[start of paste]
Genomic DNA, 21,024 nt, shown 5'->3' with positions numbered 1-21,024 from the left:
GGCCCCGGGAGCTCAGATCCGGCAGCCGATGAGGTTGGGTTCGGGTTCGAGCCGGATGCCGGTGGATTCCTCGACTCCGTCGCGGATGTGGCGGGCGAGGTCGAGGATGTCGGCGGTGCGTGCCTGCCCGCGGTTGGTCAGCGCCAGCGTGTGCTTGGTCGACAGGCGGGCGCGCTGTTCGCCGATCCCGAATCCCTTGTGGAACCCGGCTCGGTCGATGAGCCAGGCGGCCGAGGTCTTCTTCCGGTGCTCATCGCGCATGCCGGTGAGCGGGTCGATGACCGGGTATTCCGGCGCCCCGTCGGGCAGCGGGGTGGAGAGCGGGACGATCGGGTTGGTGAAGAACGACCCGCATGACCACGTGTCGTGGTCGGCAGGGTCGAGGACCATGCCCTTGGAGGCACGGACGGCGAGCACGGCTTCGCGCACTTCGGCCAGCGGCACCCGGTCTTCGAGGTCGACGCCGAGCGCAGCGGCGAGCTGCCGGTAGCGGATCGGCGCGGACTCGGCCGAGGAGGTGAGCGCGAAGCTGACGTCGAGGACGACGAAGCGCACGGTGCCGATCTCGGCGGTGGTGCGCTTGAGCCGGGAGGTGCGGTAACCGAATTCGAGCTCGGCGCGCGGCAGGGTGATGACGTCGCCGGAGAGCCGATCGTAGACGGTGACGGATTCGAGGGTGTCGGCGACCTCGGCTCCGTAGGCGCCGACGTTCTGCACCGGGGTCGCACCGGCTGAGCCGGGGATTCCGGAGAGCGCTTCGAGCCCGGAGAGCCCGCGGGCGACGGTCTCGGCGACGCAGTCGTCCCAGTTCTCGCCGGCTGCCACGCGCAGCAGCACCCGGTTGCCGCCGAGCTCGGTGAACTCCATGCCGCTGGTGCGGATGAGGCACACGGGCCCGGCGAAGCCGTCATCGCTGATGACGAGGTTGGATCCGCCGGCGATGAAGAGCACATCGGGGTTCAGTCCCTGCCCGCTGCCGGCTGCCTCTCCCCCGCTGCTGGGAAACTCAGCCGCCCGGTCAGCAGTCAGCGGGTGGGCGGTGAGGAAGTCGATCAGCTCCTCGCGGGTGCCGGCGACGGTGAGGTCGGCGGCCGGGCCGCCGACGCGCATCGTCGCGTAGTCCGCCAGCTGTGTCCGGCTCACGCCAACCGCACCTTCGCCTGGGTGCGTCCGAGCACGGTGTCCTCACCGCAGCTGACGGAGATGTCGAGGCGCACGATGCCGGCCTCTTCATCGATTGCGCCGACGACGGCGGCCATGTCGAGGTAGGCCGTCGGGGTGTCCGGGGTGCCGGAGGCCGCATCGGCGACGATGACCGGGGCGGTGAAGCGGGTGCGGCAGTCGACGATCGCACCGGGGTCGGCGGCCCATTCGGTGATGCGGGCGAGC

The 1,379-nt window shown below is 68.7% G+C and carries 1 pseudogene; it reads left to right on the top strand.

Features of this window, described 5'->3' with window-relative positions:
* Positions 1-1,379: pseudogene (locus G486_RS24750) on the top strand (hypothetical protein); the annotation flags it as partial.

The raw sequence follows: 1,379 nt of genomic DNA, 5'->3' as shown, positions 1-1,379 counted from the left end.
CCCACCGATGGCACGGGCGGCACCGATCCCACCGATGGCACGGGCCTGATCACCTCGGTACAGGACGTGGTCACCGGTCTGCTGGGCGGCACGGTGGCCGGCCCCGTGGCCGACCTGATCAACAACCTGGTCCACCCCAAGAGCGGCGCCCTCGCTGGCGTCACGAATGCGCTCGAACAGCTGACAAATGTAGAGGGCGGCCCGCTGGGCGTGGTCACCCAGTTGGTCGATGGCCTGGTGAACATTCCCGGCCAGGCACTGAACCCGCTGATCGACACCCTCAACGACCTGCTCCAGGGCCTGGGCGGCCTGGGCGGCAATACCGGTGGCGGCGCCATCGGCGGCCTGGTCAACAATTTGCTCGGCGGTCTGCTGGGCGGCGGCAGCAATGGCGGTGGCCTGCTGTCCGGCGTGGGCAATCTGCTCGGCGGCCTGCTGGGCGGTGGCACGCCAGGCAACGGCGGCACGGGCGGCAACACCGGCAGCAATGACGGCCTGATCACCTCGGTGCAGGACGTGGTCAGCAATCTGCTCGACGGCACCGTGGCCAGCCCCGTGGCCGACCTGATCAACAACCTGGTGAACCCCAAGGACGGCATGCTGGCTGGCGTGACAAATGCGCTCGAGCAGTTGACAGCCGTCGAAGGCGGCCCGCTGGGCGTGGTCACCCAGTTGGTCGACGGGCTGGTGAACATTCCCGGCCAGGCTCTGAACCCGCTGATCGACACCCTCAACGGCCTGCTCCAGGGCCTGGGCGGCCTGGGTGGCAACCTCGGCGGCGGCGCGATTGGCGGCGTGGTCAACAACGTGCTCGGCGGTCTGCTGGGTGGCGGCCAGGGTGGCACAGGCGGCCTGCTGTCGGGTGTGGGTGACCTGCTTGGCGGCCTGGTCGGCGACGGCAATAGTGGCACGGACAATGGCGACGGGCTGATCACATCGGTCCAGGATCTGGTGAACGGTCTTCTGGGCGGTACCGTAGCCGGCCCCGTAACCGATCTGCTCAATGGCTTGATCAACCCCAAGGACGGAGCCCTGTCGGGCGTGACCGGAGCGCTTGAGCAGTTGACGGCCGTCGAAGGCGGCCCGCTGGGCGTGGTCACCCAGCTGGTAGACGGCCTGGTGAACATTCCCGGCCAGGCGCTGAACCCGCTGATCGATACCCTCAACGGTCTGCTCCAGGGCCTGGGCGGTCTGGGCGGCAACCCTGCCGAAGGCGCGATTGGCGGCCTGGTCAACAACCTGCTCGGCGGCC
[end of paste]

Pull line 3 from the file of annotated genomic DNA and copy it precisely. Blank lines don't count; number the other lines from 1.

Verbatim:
The 1,379-nt window shown below is 68.7% G+C and carries 1 pseudogene; it reads left to right on the top strand.